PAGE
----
Crosstown Veterinary Services was destroyed on Tuesday when a tornado blew through Guthrie, Okla. Dr. Cory Bertrand rode out the storm inside his practice. Photo courtesy of Tasie Bertrand.
Veterinarians are among those shell-shocked in the Midwest, with at least one Oklahoma practice and a shelter confirmed hit by Tuesday’s tornadoes that killed 14 people in three states.
Tornadoes continued to wreak havoc today, touching down in the Kansas City, Mo., area and Sedalia, Mo., this afternoon. Warnings have been issued for St. Louis, where funnel clouds have been spotted.
News of Tuesday's destruction in Oklahoma, Arkansas and Kansas comes as residents in Joplin, Mo., grapple in the wake of Sunday’s twister
that killed more than 120 people and obliterated 30 percent of the city.
At least one practice — Dr. John Christman’s Parkview Animal Hospital — was destroyed in Joplin. The Oklahoma Veterinary Medical Association reports that Tuesday’s tornadoes struck a veterinary practice and a shelter in the state, though further details were not immediately available.
This morning, Dr. Cory Bertrand of Guthrie, Okla., was featured on the Today Show
. According to the report, the practitioner rode out the tornado by taking shelter in a kennel. While everyone inside of the practice was unharmed, four goats were killed in the storm and a bull had to be euthanized as a result of his injuries.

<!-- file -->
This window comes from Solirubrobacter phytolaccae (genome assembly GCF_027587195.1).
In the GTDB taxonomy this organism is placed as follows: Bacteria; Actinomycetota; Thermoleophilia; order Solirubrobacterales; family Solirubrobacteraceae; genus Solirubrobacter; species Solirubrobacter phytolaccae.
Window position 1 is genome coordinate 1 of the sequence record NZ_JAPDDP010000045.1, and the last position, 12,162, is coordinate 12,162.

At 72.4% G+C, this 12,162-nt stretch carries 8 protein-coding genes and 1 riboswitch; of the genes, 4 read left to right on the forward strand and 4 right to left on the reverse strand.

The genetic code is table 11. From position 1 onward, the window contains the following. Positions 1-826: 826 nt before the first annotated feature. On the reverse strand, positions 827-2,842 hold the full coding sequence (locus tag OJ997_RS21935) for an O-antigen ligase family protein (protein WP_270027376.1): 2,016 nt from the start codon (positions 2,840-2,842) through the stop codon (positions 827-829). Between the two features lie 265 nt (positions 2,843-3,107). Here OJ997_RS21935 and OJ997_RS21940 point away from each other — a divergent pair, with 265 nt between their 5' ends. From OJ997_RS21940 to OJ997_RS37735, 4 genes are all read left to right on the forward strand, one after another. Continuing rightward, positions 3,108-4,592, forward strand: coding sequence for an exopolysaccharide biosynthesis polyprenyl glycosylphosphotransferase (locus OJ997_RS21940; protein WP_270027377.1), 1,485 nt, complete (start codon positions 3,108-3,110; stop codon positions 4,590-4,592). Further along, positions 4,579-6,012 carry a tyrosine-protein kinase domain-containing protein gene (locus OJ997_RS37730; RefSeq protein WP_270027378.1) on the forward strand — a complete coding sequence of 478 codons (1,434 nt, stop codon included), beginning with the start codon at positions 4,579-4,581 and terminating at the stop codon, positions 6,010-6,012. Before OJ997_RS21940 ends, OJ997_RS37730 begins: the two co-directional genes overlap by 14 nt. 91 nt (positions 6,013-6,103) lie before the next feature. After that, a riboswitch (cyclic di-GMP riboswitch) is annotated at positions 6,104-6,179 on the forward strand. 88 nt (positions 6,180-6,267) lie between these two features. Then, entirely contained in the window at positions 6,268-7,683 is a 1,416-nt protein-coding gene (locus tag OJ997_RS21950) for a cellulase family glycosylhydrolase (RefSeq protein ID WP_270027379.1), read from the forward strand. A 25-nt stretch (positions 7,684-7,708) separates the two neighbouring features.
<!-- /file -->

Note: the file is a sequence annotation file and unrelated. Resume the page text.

Bertrand’s wife, Tasie, tells the VIN News Service that everything is gone, and she’s sifting through the rubble. “We don’t know what to do next,” she says. Much of the practice is no longer standing.
Early reports reveal that Tuesday's tornado activity occurred in mostly rural areas of Kansas and Arkansas. Veterinary medical associations in both states reported that so far, none of their members are reported to have been impacted.
In a post on the Veterinary Information Network, an online professional community, Dr. Ben Leavens gives a heart-wrenching account of what he and his family have endured and witnessed in Joplin, where he practices. Much of the area still is without electricity.
“Almost out of battery so will be brief,” Leavens writes to colleagues
. “Devastation here in Joplin is beyond imagination. Two of us are out of a clinic. It will be awhile before we can repair/rebuild. We lost our residence, which was in an apartment complex behind Wal-Mart where we were staying due to extensive flood damage three weeks ago. House is now flooding again.”
Upon noting that his wife and children have relocated while he stays behind to aid relief efforts, Leavens concludes his VIN post with: “Central Joplin is an empty prairie, and for once I am not using hyperbole.”
On the Facebook page
for Leavens’ practice, it was announced that Main Street Pet Care closed today. The practice had been open earlier this week following Sunday’s storm.
Dr. Donald Loden’s practice was spared by the tornadoes in Joplin, though the breadth of the destruction has reduced him to tears. In an e-mail to the VIN News Service, he writes that pictures cannot convey the magnitude of the damage:
“My language skills are too small to describe the scene. You drive down the block and everything is normal then suddenly everything is rubble as far as the eye sees. You have difficulty believing a city was ever there.”
He’s amazed that 2,000 to 3,000 aren’t dead.
“It is only by the grace of God that the death toll is so low,” Loden adds. “None of us know how this will effect us completely, yet.”